THIS Pitlochry Festival Theatre (PFT) production of Willy Russell’s celebrated 1986 stage monodrama wowed audiences and critics alike when it opened at the “theatre in the hills” in the autumn of 2022.

Indeed, so impressed were my fellow judges of the Critics’ Awards for Theatre in Scotland that Sally Reid received an Outstanding Performance gong at the 2023 awards for her rendering of Russell’s titular, working-class heroine.

This revival of director Elizabeth Newman’s production (which plays the Lyceum before returning home to Highland Perthshire) is an unambiguously good deed.

For those unfamiliar with Russell’s stage play or the 1989 film based upon it, Shirley is a bored, taken-for-granted, working-class, 42-year-old “housewife”. She lives on Merseyside, but, thanks to the largesse of a friend who’s come into a bit of cash, she dreams of taking up the offer of a two-week break (avec the aforementioned friend) on a Greek island.

Performing, in the first half of the play, on designer Emily James’s no-nonsense, naturalistic set (the fitted kitchen in our protagonist’s loveless home), Reid’s Shirley paints a verbal picture for (the regular recipient of her frustrated monologues) the wall.

Told with warmth, humour, but also a strong undertow of pathos, it is a tale of a sterile, plodding domesticity to which huge numbers of working and middle-class women in the UK were subjected following the “normalisation” of the British economy after the Second World War (i.e. the widespread return of women from wartime factory labour to “women’s work”, often in the role of “housewife”).

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Women are now a majority of the UK workforce (even if the gender pay gap prevails in far too many areas), but in the late 1980s, there was widespread recognition of Shirley’s situation. Reid expresses the terrible paradox of her character’s life – an awareness of the suffocating narrowness of her existence, tied to a sense of duty that prevents her from escaping it – with a heartbreaking sympathy.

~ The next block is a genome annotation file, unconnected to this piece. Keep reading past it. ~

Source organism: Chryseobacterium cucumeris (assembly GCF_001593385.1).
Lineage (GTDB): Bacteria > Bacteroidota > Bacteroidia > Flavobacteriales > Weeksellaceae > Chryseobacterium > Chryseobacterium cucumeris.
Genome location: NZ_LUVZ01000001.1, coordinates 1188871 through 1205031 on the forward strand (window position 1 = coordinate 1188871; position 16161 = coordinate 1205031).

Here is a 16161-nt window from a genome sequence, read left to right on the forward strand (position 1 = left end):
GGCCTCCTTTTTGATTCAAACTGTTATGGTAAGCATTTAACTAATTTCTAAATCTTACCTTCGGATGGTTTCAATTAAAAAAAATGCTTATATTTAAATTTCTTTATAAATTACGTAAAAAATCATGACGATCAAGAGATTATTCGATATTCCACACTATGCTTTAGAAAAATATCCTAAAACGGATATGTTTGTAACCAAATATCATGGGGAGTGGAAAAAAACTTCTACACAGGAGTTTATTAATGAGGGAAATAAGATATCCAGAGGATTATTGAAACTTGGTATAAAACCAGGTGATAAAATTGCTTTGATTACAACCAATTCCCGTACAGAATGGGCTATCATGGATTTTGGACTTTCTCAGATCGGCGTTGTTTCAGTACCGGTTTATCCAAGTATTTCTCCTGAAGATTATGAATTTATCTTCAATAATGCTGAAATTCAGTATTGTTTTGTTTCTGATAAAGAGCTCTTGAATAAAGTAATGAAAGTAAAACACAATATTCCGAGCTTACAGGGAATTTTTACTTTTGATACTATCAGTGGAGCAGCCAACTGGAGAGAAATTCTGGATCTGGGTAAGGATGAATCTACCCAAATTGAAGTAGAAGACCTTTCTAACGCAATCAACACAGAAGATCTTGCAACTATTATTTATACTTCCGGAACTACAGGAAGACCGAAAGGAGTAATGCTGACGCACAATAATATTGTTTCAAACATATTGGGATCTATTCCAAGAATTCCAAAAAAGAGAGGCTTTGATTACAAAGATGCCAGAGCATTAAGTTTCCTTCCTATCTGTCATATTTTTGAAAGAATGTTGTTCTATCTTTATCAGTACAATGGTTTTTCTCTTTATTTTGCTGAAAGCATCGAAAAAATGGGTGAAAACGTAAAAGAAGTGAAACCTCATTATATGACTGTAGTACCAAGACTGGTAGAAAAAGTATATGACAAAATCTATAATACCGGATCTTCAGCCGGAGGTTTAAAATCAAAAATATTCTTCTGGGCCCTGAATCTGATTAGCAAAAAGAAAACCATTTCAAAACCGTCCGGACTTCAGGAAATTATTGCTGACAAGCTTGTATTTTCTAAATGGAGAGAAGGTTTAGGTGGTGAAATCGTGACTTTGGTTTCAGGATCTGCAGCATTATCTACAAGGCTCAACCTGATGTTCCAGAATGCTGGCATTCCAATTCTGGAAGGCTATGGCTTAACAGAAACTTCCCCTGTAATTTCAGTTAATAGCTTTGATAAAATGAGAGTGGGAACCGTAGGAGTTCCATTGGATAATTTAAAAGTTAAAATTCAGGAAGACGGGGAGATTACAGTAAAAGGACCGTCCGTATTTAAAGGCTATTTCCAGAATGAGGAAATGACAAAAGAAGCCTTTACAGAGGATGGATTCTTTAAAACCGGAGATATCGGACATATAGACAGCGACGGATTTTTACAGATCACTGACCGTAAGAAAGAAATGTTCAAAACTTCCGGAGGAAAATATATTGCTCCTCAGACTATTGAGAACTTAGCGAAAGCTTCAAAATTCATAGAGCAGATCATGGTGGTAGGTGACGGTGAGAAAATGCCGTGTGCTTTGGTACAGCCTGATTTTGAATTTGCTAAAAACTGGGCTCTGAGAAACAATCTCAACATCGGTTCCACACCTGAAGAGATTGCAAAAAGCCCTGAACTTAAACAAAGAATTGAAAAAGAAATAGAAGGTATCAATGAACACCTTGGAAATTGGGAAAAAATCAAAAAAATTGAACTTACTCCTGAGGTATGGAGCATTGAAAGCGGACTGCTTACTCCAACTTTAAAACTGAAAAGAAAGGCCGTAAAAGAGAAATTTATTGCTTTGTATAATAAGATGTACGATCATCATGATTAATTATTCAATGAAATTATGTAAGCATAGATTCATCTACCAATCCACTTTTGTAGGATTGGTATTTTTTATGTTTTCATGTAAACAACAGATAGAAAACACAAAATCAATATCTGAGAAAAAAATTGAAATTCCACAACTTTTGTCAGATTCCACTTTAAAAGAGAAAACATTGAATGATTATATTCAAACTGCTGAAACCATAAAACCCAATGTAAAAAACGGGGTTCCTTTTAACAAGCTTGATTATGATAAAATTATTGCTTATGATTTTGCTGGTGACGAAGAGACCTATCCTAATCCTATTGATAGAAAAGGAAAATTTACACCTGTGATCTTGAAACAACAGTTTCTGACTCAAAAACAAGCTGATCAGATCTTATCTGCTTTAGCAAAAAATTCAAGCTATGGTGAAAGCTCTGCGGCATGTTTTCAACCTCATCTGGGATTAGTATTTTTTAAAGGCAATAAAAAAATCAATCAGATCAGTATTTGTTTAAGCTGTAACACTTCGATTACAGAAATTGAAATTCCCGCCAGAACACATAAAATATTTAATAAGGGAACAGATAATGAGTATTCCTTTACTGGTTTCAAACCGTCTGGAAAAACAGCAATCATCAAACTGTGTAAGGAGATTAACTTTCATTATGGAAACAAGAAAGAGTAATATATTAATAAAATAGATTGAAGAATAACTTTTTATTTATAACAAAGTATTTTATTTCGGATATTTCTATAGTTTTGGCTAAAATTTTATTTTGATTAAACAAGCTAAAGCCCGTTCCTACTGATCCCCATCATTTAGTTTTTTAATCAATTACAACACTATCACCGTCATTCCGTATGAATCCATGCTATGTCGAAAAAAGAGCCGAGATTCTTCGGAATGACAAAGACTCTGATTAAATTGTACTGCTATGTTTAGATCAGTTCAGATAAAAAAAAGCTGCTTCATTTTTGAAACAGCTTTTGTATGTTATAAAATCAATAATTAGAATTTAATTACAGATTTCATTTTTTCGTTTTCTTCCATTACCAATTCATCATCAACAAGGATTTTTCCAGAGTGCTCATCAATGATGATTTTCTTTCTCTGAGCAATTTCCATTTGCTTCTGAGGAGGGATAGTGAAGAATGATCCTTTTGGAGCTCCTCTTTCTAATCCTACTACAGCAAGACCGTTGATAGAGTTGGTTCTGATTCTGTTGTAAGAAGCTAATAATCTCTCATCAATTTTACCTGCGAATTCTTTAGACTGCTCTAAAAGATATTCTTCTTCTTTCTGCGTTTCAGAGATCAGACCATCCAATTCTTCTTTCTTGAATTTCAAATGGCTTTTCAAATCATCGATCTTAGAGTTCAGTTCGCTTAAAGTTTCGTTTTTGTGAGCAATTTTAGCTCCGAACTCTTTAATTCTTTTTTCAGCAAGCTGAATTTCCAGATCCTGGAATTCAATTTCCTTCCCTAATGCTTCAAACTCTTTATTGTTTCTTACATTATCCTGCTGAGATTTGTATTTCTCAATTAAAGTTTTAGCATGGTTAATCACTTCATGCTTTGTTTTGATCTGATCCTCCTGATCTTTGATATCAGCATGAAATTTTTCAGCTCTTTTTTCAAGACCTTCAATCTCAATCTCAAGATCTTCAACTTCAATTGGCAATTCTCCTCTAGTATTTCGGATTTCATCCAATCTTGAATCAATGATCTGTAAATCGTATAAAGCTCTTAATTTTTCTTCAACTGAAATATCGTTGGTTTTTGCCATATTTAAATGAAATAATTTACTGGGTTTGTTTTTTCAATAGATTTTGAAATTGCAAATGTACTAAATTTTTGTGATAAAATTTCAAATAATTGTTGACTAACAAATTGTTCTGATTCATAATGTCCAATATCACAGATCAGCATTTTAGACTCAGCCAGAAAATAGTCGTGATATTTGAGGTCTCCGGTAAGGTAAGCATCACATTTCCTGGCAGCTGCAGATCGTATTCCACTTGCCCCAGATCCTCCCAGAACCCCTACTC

The Scottish actress talks in a well-observed Scouse accent, describing vividly and comically the lives of her errant offspring.

The jocularity and wit of her observations turn to enraging darkness when Shirley remembers the moment of unthinking, rigid domestic abuse that propels her on the plane to Greece.

(Image: Fraser Band)  Elizabeth Newman's production is playing at Pitlochry Festival Theatre. 

In the second half – playing on James’s semi-abstract set, which is dominated by shimmering, blue metallic squares (which evoke the Mediterranean Sea) – Reid’s Shirley is marvellously unshackled. She is unperturbed by her friend’s disappearance on an amorous adventure, recounting days of freedom in which she had an epiphanic discovery – not of the dubiously romantic Costas – but of herself.

As a work of solo theatre, Russell’s drama asks a great deal of an actor, in terms not only of the density of the writing, but also the emotional depth and range the character requires. In Sally Reid, this production boasts an actress who inhabits the role utterly and expresses her with generous feeling.

At Royal Lyceum, Edinburgh until June 29: Transferring to Pitlochry Festival Theatre, July 4 to September 28: